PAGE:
How to counteract unconscious biases

By Cheryl Meyer

Everyone has unconscious attitudes that stem from their ethnic origin, gender, age, experiences, and culture.

"Those stereotypes cause us to have a bias toward people and influence who we engage and who we don't engage," said Anthony Newkirk, senior manager of diversity and inclusion at the Association of International Certified Professional Accountants.

Fortunately, there are ways CPAs can counteract unconscious bias in the workplace:

Make sure your leaders are on board. Training is unlikely to be effective without buy-in from leadership, said Carlee Beth Hawkins, an assistant professor of psychology at the University of Illinois—Springfield, and a researcher with Project Implicit, a virtual laboratory focused on unconscious bias.

Conduct an organizational assessment and hold periodic training sessions. Respond to the results of assessments by conducting management training, employee training, and focus groups, as well as changing policies and practices or including groups that do not feel included in the workplace culture and its processes, Newkirk said.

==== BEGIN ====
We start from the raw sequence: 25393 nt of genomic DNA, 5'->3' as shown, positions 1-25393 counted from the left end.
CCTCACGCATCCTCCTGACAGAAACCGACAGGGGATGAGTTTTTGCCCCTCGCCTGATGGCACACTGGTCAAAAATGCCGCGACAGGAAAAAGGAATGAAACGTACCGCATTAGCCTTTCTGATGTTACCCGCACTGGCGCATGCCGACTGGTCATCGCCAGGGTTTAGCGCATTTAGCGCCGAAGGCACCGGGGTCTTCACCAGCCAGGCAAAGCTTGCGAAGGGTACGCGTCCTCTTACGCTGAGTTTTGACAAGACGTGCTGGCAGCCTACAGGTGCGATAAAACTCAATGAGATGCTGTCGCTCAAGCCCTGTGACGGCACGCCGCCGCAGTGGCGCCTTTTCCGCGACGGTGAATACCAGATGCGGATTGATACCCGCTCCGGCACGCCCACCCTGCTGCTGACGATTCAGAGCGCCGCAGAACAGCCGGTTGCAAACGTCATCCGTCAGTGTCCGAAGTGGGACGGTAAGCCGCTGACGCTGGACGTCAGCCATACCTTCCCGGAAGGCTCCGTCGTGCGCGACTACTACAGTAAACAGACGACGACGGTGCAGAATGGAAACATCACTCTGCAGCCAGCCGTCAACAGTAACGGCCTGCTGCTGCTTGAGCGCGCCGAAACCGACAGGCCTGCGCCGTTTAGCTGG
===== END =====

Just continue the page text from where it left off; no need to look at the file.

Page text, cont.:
Present data that grab people's attention. Collect data and "identify the situations where implicit bias is most likely to influence decision-making and behavior," Hawkins said.

Establish processes that eliminate factors that can lead to unconscious bias. For instance, some employers are removing names of candidates, the universities they attended, and even addresses from résumés to enable unbiased hiring decisions.

Be culturally intelligent. "Expand your capacity to adapt, and use your cultural knowledge as a skill set to enable you to effectively engage differences," Newkirk said.

Be deliberate. When you need to make crucial decisions, slow down. "Decisions made quickly or under stress or fatigue are more likely to be influenced by implicit bias," Hawkins said.

Make group decisions. Key decisions for the organization should be made by a group of people who offer a diversity of thought.

Be aware of favoritism. "Do you offer challenging projects to one person (or group of people) and give easier ones to another?" Hawkins asked. Instead, distribute praise and opportunities to all top performers.

Make sure decision-making processes are clear-cut. "Create concrete and strict criteria" for evaluating job candidates, making promotion decisions, and assigning projects, Hawkins said.

Be aware that unconscious bias exists and attempt to unlearn behaviors. Unconscious bias doesn't have to exhibit itself as a malicious trait. It is a way of thinking that is ingrained and should be a topic of conversation. Be humble and candid with yourself and others. "Be honest," Newkirk said, "and open yourself to change." 

Editor's note: This article is excerpted from "How CPA Firms Can Counteract Unconscious Bias," CPA Insider, March 7, 2016.

Cheryl Meyer (meyerwrites@gmail.com) is a freelance writer based in California.

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